Steve Marriott

From Academic Kids

Steve Marriott (January 30, 1945 in Bow in LondonApril 20, 1991 in Essex) was a British rock and roll singer, songwriter and guitarist who also worked as a juvenile actor in his youth; he appeared in an early London stage production of Oliver! with Ian Carmichael, and featured in two British films in his early teens, including one starring Peter Sellers.

He is best remembered for his musical work in the groups The Small Faces from 1965 to 1969 and in Humble Pie from 1969 to 1975. Despite his small stature and slight build, Marriott possessed a thrilling and powerful voice; he was (and remains) widely admired as one of the best British rock and soul singers of his generation. He was also an accomplished songwriter.

The Small Faces, and especially Marriott, were one of many influences on the formation and musical style of premier British hard rock group Led Zeppelin. Marriott is also reputed to have been one of Jimmy Page's top choices when selecting a lead singer for Led Zeppelin (the other being another rowdy-voiced Brit, Terry Reid), and there are certainly clear stylistic and timbral similarities between the voices of Marriott and Led Zeppelin's lead singer Robert Plant. The legend goes that Marriott's crime-connected manager threatened Page with broken fingers if he tried to steal Marriott away, leading to one of the great "what-ifs" of rock.

The Small Faces were one of Britain's most successful and popular groups of the late Sixties, and Marriott wrote or co-wrote (with bassist Ronnie Lane) almost all of the Small Faces' most successful songs including All Or Nothing, Itchycoo Park, Lazy Sunday, and Tin Soldier. He quit abruptly at the end of 1969, frustrated by the group's inability to break out of their teen-pop image and their failure to achieve major success in the lucrative American market.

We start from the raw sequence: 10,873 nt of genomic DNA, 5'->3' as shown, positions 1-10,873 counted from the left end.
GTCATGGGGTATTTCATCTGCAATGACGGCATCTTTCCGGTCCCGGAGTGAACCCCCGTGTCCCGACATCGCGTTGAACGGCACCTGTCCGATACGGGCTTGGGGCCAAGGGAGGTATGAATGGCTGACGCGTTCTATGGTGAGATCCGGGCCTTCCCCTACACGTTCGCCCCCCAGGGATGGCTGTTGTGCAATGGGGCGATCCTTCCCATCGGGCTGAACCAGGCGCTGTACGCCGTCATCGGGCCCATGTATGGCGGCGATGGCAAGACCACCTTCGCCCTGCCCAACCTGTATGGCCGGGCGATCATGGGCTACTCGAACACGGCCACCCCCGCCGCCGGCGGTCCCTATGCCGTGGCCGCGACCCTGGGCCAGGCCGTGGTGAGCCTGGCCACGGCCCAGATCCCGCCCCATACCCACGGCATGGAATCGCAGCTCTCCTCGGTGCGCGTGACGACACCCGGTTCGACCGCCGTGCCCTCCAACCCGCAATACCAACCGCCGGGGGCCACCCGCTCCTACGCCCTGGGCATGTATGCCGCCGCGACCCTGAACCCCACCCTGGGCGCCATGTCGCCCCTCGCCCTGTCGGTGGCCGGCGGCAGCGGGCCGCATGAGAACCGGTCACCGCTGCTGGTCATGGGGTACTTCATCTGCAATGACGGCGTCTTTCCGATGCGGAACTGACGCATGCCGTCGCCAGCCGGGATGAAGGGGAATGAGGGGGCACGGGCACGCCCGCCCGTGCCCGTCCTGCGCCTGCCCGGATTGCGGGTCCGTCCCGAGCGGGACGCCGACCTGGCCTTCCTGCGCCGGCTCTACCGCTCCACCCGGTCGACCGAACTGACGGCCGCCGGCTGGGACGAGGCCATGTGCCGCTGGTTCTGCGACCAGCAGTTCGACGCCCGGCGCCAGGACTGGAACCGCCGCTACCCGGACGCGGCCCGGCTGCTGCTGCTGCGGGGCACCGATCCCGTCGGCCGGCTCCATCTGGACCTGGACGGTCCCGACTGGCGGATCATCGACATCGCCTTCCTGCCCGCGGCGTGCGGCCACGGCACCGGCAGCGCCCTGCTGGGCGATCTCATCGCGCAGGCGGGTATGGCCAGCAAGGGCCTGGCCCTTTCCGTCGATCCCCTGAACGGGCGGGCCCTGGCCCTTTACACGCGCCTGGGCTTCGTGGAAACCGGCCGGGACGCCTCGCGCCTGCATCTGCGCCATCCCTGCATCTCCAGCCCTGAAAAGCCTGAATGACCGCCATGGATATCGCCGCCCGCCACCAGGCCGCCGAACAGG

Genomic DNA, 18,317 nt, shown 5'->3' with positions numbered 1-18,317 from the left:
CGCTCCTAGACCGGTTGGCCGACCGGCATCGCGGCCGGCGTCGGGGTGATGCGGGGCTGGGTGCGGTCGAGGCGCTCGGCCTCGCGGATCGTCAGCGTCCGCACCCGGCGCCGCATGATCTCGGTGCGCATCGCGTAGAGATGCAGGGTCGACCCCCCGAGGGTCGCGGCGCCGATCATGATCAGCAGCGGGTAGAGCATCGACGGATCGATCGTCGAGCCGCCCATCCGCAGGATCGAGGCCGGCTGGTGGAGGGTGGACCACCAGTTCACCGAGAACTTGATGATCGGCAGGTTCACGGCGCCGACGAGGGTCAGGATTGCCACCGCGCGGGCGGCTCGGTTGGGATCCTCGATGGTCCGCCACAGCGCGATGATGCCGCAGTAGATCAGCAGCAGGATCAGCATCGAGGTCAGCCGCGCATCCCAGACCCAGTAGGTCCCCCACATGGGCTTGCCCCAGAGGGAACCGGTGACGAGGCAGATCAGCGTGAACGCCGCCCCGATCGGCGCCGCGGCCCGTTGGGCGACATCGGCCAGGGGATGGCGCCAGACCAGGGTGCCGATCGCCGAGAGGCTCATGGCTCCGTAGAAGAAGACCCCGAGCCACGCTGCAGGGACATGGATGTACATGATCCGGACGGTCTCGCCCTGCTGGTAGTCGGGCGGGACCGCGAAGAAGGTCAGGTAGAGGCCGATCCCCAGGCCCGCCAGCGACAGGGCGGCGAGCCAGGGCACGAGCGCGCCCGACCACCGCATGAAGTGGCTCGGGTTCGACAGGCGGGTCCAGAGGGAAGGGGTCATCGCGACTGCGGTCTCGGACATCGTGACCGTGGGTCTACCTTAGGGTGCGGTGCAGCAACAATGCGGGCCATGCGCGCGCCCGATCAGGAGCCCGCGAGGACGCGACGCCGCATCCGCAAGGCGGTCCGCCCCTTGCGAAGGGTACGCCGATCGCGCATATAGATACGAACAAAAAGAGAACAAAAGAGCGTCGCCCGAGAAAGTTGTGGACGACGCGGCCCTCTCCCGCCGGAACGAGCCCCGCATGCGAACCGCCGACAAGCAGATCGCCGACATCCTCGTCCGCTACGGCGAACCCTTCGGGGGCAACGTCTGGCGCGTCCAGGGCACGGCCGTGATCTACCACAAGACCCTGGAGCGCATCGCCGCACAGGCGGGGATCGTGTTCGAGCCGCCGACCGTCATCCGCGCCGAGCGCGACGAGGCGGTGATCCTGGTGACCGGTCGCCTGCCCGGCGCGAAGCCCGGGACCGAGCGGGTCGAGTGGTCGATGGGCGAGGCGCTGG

Shortly after leaving The Small Faces he formed a new band, Humble Pie with guitarist Peter Frampton (ex-The Herd), drummer Jerry Shirley and bassist Greg Ridley (ex Spooky Tooth). After extensive rehearsals at Marriott's Essex home, they released their first album 'As Safe As Yesterday on Andrew Loog Oldham's Immediate label, and scored a US Top 5 hit with Natural Born Bugie. Humble Pie almost disbanded after their first American tour however —when they returned to England they discovered that Immediate had gone into liquidation.

It later transpired that much of the company's profits had been siphoned off by one of its senior executives and during their lifetimes neither Marriott nor Lane ever saw any of the royalty money owed to them by Immediate, despite the fact that their work was licensed extensively over the next thirty years, selling millions of units in total.

With the assistance of a lawyer who worked on a 'no win, no fee' basis, Small Faces drummer Kenny Jones and keyboard player Ian McLagan were finally able to secure ongoing royalty payments from Decca, beginning in 1991, and from Charly, the current owners of the Immediate catalogue, beginning in 1997. Tragically, neither Marriott nor Lane lived to benefit from this, and according to Jones there is still a substantial amount of money owing to the group from their music publishing rights.

Marriott also had a solo career after the breakup of Humble Pie, appeared on recordings by French pop singer Johnny Halliday and New York Dolls guitarist Johnny Thunders and wrote and recorded with Australian drummer and songwriter John Lee (ex The Dingoes). Marriott was heavily influenced by American soul music as well as the Beatles. He wore his influences on his sleeve, adding covers of many of his favorite songs to live sets throughout the years. Ray Charles was a particular favorite, with Humble Pie rendering I Don't Need No Doctor, and I Believe to great success.

Marriott's dog Seamus made a notable appearance on the track of the same name on Pink Floyd's album Meddle. He can also be heard on the Small Faces song The Universal, which Marriott recorded on a cassette player in his backyard. Seamus pops up again on the Pink Floyd live film, Live At Pompeii.

In the 1970s Marriott bought a large country house in Essex and in the 1980s it was used as the location for the home of the title character in the British television series Lovejoy played by Ian McShane.

Marriott died tragically in a house fire in his home on April 20, 1991, which was caused by his falling asleep while intoxicated and leaving a cigarette burning, after arriving home jet-lagged from an overseas trip. Just prior to his death, Marriott and Peter Frampton had begun writing songs together again, but the project was never completed.

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